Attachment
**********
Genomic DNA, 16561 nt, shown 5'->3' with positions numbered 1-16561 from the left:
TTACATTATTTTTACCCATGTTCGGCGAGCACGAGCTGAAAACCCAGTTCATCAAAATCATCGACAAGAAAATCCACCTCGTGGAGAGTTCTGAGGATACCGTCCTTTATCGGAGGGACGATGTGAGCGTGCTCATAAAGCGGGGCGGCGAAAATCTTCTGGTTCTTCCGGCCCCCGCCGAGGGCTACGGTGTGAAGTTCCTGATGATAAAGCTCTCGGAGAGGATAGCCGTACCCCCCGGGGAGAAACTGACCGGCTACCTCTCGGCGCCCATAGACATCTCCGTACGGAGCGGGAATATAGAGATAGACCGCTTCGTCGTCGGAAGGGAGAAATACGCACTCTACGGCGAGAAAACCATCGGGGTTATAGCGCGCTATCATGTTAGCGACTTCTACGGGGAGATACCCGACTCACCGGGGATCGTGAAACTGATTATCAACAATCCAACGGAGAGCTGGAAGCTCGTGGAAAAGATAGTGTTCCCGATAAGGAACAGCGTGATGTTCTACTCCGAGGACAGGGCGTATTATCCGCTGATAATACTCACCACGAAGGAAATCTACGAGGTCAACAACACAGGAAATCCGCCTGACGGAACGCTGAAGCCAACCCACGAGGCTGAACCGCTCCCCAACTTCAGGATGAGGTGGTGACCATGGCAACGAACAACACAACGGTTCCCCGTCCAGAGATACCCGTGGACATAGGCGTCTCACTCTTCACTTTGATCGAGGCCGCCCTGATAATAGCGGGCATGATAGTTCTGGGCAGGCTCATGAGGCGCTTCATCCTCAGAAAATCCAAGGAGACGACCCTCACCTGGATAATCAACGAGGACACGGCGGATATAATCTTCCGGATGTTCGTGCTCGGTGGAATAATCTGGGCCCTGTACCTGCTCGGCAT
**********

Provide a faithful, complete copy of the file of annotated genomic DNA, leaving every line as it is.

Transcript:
Genomic DNA, 16561 nt, shown 5'->3' with positions numbered 1-16561 from the left:
TTACATTATTTTTACCCATGTTCGGCGAGCACGAGCTGAAAACCCAGTTCATCAAAATCATCGACAAGAAAATCCACCTCGTGGAGAGTTCTGAGGATACCGTCCTTTATCGGAGGGACGATGTGAGCGTGCTCATAAAGCGGGGCGGCGAAAATCTTCTGGTTCTTCCGGCCCCCGCCGAGGGCTACGGTGTGAAGTTCCTGATGATAAAGCTCTCGGAGAGGATAGCCGTACCCCCCGGGGAGAAACTGACCGGCTACCTCTCGGCGCCCATAGACATCTCCGTACGGAGCGGGAATATAGAGATAGACCGCTTCGTCGTCGGAAGGGAGAAATACGCACTCTACGGCGAGAAAACCATCGGGGTTATAGCGCGCTATCATGTTAGCGACTTCTACGGGGAGATACCCGACTCACCGGGGATCGTGAAACTGATTATCAACAATCCAACGGAGAGCTGGAAGCTCGTGGAAAAGATAGTGTTCCCGATAAGGAACAGCGTGATGTTCTACTCCGAGGACAGGGCGTATTATCCGCTGATAATACTCACCACGAAGGAAATCTACGAGGTCAACAACACAGGAAATCCGCCTGACGGAACGCTGAAGCCAACCCACGAGGCTGAACCGCTCCCCAACTTCAGGATGAGGTGGTGACCATGGCAACGAACAACACAACGGTTCCCCGTCCAGAGATACCCGTGGACATAGGCGTCTCACTCTTCACTTTGATCGAGGCCGCCCTGATAATAGCGGGCATGATAGTTCTGGGCAGGCTCATGAGGCGCTTCATCCTCAGAAAATCCAAGGAGACGACCCTCACCTGGATAATCAACGAGGACACGGCGGATATAATCTTCCGGATGTTCGTGCTCGGTGGAATAATCTGGGCCCTGTACCTGCTCGGCAT